Hosting Hell

‘Tis the season for happiness. I love family visits, feasting, hosting, presents exchanged, and the memories made. These are the essence of the holiday. For some, it may be heaven on Earth, for others its pure hell. Hosting is stressful. Some handle this stress with ease. It motivates them and ensures their success, while others don’t do so well.

Family can be so inconsiderate during these times. Even though we post the time, date, and venue on social media, each family member calls to ask, “what time?” Then, after settling the time, and everyone shows up, Uncle Ned feels the need to talk politics. Heaven forbid, we don’t agree with him. Right? The kids are screaming and running. Parents are fighting about their nonfactual opinionated views. Our sister is bickering in our ear about the walnuts we used. “You know my kid has nut allergies. How could you be so insensitive?” Dad can’t find a place for his coat, because the coat closet is bursting. And someone spilled red wine on our white loveseat. Oh yea, the police showed up due to our brother and Uncle Ned fist fighting in the front yard. Merry Christmas, everyone!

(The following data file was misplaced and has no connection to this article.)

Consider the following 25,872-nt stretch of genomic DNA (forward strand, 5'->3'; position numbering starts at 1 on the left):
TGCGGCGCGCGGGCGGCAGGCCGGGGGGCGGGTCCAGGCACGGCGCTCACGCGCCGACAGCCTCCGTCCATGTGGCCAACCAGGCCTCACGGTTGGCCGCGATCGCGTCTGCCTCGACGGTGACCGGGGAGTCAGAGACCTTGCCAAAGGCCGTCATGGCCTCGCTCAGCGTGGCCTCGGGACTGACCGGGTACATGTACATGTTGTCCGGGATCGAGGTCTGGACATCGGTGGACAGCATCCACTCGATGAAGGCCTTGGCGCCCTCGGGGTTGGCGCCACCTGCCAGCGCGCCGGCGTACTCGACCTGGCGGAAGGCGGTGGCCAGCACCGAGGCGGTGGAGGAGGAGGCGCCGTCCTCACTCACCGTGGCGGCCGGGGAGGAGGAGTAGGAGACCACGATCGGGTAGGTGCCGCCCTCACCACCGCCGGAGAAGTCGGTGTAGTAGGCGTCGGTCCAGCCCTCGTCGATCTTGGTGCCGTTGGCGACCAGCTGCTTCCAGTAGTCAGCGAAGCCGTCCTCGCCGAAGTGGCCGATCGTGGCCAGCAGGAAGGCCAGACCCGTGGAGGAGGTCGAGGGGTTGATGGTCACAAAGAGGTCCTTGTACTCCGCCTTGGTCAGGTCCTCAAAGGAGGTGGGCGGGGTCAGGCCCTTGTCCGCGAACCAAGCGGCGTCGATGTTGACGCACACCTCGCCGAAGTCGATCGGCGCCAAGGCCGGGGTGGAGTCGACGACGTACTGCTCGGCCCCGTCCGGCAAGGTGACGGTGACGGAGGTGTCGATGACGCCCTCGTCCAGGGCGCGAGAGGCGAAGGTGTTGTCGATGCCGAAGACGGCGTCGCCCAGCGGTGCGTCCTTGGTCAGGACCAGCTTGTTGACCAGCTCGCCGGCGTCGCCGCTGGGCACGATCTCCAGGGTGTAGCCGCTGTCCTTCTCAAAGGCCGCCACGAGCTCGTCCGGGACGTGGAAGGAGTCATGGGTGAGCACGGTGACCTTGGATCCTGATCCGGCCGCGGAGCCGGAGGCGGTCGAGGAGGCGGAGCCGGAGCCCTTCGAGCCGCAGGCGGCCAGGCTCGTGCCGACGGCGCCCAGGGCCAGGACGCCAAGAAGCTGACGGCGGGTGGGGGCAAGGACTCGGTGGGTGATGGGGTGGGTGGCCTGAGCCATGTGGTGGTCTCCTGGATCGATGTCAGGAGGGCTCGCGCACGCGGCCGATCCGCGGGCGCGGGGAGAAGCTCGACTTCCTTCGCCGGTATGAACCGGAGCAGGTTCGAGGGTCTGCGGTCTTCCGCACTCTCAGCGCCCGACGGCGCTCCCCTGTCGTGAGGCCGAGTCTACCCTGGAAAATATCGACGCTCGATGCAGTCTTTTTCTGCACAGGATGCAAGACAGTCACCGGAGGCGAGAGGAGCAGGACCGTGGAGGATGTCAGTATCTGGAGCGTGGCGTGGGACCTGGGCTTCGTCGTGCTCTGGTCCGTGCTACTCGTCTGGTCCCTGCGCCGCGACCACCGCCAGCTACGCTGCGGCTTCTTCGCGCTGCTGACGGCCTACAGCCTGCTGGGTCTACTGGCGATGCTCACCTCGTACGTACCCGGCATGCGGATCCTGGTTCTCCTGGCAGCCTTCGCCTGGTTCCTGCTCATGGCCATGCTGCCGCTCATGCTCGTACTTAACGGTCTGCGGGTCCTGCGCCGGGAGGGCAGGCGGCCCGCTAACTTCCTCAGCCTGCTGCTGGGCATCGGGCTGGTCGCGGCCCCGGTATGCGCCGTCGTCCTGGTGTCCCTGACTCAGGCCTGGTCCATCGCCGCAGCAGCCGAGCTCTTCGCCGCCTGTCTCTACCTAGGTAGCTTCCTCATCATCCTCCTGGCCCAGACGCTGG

Here’s a tip I learned along the way. It’s all right not to invite everyone. We know what family or friends bring drama. They love to argue. Do we deserve this? Of course not. Be picky. Know how many people can sit in your house. An over-crowded house is a stressful house. And for the love of sanity, have the parents control their children. If they can’t, their out. You are hosting, not babysitting.

Yes, people will voice their dislike for our hosting decisions. That’s all right. I doubt anyone who didn’t like my hosting skills five years ago still holds a grudge. If they do, that’s juvenile. We don’t need that negativity in our lives. It is a time to be merry, not a time for us to make everyone else merry.

It’s easy to jump up and scream, “Hell Yea, STEVE! You tell them sons a bitc… whoa!” We need to keep ourselves in check. Everything that we complained about, we need to ensure we aren’t doing them as well. We don’t want to be hypocrites. We should offer to help set the table, keep our children in line, intercept arguments (even if we need to remind others we are all guests), and help clean up afterward. Together we can all do our part in making this holiday season the best family and friend event ever.

Take care, plan well, and happy hostings.

Steve Curtis

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